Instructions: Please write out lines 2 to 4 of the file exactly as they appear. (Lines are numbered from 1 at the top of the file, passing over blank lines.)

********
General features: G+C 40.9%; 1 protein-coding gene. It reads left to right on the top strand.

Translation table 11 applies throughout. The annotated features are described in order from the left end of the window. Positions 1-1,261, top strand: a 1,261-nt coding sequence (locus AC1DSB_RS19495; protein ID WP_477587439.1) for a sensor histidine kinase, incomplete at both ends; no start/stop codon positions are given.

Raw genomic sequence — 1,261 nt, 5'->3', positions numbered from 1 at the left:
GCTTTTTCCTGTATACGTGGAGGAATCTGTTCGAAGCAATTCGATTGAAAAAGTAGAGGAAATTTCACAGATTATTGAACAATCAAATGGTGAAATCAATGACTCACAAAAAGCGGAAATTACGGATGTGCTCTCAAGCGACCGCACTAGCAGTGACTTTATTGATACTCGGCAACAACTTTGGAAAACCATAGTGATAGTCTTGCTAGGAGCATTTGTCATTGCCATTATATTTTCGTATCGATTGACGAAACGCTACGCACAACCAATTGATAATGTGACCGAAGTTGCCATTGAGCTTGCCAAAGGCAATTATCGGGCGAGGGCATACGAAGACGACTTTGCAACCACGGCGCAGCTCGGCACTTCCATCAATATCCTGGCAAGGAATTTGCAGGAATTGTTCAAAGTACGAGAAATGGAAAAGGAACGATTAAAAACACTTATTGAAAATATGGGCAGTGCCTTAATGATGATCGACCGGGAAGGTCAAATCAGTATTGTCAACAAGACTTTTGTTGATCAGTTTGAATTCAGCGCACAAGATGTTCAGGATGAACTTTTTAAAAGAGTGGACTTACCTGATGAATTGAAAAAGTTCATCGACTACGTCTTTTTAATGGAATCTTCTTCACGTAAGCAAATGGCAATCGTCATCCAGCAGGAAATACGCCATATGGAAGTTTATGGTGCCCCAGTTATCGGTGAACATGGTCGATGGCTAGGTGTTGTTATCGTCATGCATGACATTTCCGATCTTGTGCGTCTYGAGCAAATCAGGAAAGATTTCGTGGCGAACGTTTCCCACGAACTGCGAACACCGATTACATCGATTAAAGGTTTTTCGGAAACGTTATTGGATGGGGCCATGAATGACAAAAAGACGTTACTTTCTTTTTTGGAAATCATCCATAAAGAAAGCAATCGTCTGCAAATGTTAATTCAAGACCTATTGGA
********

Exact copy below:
Translation table 11 applies throughout. The annotated features are described in order from the left end of the window. Positions 1-1,261, top strand: a 1,261-nt coding sequence (locus AC1DSB_RS19495; protein ID WP_477587439.1) for a sensor histidine kinase, incomplete at both ends; no start/stop codon positions are given.

Raw genomic sequence — 1,261 nt, 5'->3', positions numbered from 1 at the left:
GCTTTTTCCTGTATACGTGGAGGAATCTGTTCGAAGCAATTCGATTGAAAAAGTAGAGGAAATTTCACAGATTATTGAACAATCAAATGGTGAAATCAATGACTCACAAAAAGCGGAAATTACGGATGTGCTCTCAAGCGACCGCACTAGCAGTGACTTTATTGATACTCGGCAACAACTTTGGAAAACCATAGTGATAGTCTTGCTAGGAGCATTTGTCATTGCCATTATATTTTCGTATCGATTGACGAAACGCTACGCACAACCAATTGATAATGTGACCGAAGTTGCCATTGAGCTTGCCAAAGGCAATTATCGGGCGAGGGCATACGAAGACGACTTTGCAACCACGGCGCAGCTCGGCACTTCCATCAATATCCTGGCAAGGAATTTGCAGGAATTGTTCAAAGTACGAGAAATGGAAAAGGAACGATTAAAAACACTTATTGAAAATATGGGCAGTGCCTTAATGATGATCGACCGGGAAGGTCAAATCAGTATTGTCAACAAGACTTTTGTTGATCAGTTTGAATTCAGCGCACAAGATGTTCAGGATGAACTTTTTAAAAGAGTGGACTTACCTGATGAATTGAAAAAGTTCATCGACTACGTCTTTTTAATGGAATCTTCTTCACGTAAGCAAATGGCAATCGTCATCCAGCAGGAAATACGCCATATGGAAGTTTATGGTGCCCCAGTTATCGGTGAACATGGTCGATGGCTAGGTGTTGTTATCGTCATGCATGACATTTCCGATCTTGTGCGTCTYGAGCAAATCAGGAAAGATTTCGTGGCGAACGTTTCCCACGAACTGCGAACACCGATTACATCGATTAAAGGTTTTTCGGAAACGTTATTGGATGGGGCCATGAATGACAAAAAGACGTTACTTTCTTTTTTGGAAATCATCCATAAAGAAAGCAATCGTCTGCAAATGTTAATTCAAGACCTATTGGA